Europe/UK tour in Nov/Dec is currently looking like this:
...and there may be some extra dates added to the beginning. Stay tuned and seriously, thank you all and your support for keeping us going out there.
As promised, here are some more extensive liner notes for most of the songs on the LP:
DESTROYER OF WORLDS
Destroyer of Worlds is about a repentant inventor trying to retract his own out of control creation too late, a hypothetical narrative based on J. Robert Oppenheimer as he looked upon the beauty and horror of the first detonation of the hydrogen bomb (date place), which he created. He said of it later "We knew the world would not be the same. A few people laughed, a few people cried. Most people were silent. I remembered the line from the Hindu scripture, the Bhagavad-Gita; Vishnu is trying to persuade the Prince that he should do his duty, and to impress him, he takes on his multi-armed form and says, "Now I am become Death, the destroyer of worlds'. I suppose we all thought that, one way or another." Oppenheimer was later blacklisted from the military and science community for trying to retract and oppose the bomb.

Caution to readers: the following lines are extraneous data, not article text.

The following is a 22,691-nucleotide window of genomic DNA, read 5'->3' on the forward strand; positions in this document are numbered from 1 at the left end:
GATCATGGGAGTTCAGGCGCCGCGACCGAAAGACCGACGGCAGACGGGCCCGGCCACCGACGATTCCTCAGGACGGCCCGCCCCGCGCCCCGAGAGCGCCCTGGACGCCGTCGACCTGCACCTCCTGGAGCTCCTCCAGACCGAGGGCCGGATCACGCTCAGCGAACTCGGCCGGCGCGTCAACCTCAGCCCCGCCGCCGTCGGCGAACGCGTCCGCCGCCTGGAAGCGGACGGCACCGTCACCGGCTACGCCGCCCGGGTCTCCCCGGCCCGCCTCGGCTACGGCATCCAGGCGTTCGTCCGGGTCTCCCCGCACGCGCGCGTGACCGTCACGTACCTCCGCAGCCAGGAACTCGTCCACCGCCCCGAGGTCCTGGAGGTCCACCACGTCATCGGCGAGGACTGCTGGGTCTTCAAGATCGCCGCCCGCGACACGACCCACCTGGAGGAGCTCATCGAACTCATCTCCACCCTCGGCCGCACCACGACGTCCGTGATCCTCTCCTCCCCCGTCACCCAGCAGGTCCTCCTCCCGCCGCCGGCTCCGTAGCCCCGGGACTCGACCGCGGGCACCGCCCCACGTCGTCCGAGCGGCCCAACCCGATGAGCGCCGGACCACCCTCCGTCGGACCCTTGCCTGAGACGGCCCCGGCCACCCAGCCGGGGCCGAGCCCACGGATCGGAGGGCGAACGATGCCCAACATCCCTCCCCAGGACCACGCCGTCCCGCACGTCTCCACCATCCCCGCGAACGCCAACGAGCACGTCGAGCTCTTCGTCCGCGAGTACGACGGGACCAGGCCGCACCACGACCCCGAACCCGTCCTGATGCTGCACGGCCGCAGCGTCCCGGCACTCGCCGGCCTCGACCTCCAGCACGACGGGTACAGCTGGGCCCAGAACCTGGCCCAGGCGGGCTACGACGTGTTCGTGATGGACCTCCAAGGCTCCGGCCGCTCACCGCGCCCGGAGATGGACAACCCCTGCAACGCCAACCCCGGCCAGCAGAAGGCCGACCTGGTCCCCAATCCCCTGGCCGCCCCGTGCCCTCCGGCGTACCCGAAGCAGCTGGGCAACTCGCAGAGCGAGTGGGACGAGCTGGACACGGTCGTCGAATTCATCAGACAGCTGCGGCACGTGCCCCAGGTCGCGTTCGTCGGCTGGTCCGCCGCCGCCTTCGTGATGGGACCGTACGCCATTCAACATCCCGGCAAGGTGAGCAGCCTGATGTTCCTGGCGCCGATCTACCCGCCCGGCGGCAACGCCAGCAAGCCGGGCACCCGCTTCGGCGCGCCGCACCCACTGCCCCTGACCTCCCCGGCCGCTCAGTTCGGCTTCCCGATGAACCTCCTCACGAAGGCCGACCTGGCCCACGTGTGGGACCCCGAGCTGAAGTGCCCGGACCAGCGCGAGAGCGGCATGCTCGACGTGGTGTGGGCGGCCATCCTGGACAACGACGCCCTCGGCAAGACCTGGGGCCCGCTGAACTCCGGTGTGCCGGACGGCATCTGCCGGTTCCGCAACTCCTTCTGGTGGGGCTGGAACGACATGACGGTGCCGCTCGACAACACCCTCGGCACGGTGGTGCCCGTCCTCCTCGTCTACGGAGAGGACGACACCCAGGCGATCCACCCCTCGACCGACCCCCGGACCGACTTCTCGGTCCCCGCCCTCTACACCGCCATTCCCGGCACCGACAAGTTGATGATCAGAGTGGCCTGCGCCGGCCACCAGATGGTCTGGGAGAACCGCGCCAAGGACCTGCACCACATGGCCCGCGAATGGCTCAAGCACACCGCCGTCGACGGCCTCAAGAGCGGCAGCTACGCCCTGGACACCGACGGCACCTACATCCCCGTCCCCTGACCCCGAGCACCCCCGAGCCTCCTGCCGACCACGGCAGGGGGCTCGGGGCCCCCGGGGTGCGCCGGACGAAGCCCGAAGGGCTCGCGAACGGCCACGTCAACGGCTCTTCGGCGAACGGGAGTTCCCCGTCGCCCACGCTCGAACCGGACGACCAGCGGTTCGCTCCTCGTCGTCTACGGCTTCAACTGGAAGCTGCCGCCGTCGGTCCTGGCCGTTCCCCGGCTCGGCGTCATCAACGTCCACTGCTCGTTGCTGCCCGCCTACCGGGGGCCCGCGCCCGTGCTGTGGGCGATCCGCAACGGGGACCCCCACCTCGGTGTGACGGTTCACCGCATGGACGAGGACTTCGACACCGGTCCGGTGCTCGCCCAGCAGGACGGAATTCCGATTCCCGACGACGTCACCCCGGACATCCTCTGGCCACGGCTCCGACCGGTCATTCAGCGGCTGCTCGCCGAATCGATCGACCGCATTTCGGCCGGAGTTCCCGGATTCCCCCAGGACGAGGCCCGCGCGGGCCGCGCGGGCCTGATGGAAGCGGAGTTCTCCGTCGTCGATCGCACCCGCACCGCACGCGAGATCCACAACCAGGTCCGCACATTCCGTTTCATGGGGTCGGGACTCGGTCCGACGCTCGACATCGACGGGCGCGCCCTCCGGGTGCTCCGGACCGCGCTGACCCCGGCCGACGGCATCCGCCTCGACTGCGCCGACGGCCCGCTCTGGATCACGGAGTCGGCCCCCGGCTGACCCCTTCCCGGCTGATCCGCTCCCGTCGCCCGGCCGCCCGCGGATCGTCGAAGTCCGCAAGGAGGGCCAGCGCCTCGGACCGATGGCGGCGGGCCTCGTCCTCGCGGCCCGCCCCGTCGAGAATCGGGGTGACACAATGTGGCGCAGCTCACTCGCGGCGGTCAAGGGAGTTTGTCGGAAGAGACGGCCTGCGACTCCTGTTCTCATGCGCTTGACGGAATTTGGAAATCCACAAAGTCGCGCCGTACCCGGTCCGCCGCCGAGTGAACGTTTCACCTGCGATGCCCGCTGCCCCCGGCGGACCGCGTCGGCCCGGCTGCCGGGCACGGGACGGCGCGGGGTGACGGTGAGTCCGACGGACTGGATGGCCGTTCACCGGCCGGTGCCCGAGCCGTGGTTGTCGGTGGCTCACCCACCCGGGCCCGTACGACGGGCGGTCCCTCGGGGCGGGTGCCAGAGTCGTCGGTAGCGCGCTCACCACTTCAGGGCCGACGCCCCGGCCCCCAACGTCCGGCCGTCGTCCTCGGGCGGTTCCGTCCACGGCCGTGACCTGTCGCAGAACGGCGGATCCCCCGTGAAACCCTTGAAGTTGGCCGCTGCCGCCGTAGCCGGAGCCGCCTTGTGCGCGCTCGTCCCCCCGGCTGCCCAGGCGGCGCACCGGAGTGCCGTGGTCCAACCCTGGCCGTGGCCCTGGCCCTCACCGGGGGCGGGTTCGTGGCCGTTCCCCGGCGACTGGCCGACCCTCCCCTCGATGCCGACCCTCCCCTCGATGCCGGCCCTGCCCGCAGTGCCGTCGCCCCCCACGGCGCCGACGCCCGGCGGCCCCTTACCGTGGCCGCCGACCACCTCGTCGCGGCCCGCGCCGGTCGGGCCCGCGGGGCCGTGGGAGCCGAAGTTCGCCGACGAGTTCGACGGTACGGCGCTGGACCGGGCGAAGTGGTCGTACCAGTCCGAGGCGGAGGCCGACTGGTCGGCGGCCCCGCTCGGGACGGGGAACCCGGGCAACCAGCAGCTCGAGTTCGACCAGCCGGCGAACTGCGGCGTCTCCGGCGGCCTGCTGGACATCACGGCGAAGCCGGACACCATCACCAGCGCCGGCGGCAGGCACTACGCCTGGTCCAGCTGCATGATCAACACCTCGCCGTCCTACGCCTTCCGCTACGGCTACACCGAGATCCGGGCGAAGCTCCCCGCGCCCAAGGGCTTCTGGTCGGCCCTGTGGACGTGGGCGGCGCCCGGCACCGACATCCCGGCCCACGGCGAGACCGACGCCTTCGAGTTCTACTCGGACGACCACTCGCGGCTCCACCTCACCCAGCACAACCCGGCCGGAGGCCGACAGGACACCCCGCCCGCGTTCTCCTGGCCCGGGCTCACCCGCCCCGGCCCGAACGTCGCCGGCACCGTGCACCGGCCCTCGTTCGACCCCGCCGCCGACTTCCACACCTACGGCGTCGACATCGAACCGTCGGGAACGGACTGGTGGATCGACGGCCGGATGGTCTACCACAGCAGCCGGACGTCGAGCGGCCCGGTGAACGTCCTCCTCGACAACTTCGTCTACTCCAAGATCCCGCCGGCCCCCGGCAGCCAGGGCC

DON'T EVER CHANGE
Don't Ever Change is a song about rejecting pedestals, the fetishizing of idealists rather than the ideals they represent, and about being outgrown by the much younger people around you as adult life and its priorities inevitably finds its way to them.
This is about the detrimental effects of apathetic consumerism on the arts, particularly in modern film, and how a majority contently eating up whatever is being put in front of them makes for lazy, minimum effort remake/rehash culture with no point but to strike whatever nerve is left in their overstimulated audience. Demanding more from art than an industry of rehashed, self-referential pop culture and lazy nostalgia trips. If you don't demand any more from culture, you can't expect much more than a world of dead nerve endings, lowest common denominators and broken references severed from any meaning or purpose.
Pretty literal. I am going deaf, but it was for a good cause, and I am learning to read lips.
Curse Breaker is about the anthropomorphizing of disaster and self-pitying superstitions becoming just as dogmatic as religion. Making or breaking, glorifying or rejecting the all-too poetic idea of our own shit luck. Rather than accepting things with grace for what they are (and are not), our invented gods inevitably enter the equation. Something must be either a blessing or a punishment from above or below. This is about the existential cowardice of the deathbed conversion and the copout of looking to the sky for the false consolation of some greater external rationale.
Further reading: Thomas Homer-Dixon - The Upside of Down, an amazing book about the physics of what we consider "disaster", and how everything from major diseases to natural disasters are not only natural but necessary, and when we try to cheat the system and circumvent them, we deny the natural world its equilibrium, creating worse problems down the line.
HIGH SPEED WIRES